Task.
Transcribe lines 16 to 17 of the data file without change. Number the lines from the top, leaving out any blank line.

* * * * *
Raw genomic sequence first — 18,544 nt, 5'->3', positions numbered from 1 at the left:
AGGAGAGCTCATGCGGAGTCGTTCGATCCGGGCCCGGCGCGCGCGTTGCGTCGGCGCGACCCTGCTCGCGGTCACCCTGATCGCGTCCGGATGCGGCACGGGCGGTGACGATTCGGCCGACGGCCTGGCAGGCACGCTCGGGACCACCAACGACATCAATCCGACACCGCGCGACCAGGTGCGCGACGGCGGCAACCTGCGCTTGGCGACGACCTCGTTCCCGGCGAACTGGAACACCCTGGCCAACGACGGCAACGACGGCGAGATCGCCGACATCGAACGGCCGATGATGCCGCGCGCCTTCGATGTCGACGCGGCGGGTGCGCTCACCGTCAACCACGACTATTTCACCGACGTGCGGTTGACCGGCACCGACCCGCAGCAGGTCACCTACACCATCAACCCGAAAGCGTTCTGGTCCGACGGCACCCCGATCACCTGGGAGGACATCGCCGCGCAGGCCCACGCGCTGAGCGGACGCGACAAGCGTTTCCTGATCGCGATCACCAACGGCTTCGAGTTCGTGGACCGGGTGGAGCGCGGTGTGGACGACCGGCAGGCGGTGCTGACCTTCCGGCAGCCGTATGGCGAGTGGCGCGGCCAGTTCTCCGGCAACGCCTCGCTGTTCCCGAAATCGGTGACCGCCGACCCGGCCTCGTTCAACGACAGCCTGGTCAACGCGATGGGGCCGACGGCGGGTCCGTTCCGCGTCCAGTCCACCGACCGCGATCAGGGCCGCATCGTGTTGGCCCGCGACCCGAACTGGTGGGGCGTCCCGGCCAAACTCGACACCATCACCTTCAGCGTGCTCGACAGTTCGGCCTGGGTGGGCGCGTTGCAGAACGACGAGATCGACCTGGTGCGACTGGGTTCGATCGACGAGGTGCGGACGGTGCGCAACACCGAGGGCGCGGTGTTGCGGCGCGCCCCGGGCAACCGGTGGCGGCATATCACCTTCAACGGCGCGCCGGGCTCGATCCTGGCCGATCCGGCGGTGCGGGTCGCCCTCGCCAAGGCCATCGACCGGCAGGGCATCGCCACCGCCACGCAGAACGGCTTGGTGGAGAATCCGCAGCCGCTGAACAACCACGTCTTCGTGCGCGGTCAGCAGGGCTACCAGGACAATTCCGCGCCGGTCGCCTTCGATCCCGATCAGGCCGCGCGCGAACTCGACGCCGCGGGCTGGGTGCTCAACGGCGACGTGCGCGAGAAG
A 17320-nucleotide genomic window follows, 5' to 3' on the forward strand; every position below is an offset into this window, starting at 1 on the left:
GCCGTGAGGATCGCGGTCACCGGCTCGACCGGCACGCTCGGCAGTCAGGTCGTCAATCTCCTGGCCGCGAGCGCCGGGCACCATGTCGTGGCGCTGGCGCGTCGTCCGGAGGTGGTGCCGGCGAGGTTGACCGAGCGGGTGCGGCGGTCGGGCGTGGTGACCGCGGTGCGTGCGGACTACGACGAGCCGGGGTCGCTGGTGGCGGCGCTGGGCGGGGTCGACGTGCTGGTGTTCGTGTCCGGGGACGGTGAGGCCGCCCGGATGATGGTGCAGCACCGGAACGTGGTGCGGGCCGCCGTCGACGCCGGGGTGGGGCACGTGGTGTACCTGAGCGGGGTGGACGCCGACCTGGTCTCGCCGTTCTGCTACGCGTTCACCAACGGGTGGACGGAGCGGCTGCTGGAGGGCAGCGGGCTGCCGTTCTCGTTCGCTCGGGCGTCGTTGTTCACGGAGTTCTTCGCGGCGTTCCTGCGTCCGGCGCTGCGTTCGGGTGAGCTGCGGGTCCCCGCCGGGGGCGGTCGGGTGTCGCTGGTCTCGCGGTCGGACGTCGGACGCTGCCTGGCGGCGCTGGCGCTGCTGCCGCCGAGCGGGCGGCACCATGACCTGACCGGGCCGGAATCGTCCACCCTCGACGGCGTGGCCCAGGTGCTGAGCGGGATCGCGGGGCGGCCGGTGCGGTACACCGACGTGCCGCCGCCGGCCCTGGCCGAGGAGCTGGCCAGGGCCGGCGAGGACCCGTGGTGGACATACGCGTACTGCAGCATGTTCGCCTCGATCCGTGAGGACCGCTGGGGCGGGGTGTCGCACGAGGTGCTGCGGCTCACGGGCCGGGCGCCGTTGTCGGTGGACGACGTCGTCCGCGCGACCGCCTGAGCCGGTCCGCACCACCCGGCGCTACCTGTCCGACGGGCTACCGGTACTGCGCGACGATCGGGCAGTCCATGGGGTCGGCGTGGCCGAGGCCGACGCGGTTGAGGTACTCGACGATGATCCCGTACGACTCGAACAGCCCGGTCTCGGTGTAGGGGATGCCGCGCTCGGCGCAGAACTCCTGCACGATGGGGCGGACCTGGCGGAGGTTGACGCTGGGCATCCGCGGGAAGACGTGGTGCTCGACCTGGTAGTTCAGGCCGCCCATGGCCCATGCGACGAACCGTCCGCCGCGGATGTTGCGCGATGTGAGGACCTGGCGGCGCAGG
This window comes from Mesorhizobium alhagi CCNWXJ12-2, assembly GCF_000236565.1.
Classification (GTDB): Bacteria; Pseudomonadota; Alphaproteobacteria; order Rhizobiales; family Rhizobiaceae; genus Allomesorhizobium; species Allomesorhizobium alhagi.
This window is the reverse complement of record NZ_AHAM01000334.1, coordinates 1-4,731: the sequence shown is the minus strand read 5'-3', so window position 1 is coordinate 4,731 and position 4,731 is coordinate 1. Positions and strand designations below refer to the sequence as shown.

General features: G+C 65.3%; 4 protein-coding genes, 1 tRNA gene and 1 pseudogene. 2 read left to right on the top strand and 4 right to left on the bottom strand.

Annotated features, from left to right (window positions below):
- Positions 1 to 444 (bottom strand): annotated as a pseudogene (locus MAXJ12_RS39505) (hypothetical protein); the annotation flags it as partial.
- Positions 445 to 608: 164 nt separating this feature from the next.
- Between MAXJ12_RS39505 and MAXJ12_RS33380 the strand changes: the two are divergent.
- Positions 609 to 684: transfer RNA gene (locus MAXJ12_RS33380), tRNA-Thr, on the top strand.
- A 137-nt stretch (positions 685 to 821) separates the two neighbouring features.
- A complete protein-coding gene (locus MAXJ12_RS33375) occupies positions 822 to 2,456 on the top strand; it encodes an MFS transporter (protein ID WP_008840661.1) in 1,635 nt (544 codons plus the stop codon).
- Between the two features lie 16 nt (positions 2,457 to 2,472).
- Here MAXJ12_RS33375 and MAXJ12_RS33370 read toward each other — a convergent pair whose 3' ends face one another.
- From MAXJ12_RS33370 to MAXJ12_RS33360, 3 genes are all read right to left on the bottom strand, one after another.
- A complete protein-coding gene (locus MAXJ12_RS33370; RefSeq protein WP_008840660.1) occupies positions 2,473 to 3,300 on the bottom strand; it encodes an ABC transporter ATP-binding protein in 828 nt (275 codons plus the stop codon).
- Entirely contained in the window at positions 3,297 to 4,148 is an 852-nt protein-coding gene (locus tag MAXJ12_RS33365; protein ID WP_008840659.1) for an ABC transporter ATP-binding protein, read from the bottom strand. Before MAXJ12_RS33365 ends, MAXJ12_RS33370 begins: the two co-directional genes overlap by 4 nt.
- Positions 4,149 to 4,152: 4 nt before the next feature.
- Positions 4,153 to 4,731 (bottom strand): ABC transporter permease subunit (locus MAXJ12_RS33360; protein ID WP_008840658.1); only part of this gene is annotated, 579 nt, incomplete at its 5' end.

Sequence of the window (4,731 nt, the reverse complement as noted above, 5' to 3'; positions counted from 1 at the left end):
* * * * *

- Between the two features lie 16 nt (positions 2,457 to 2,472).
- Here MAXJ12_RS33375 and MAXJ12_RS33370 read toward each other — a convergent pair whose 3' ends face one another.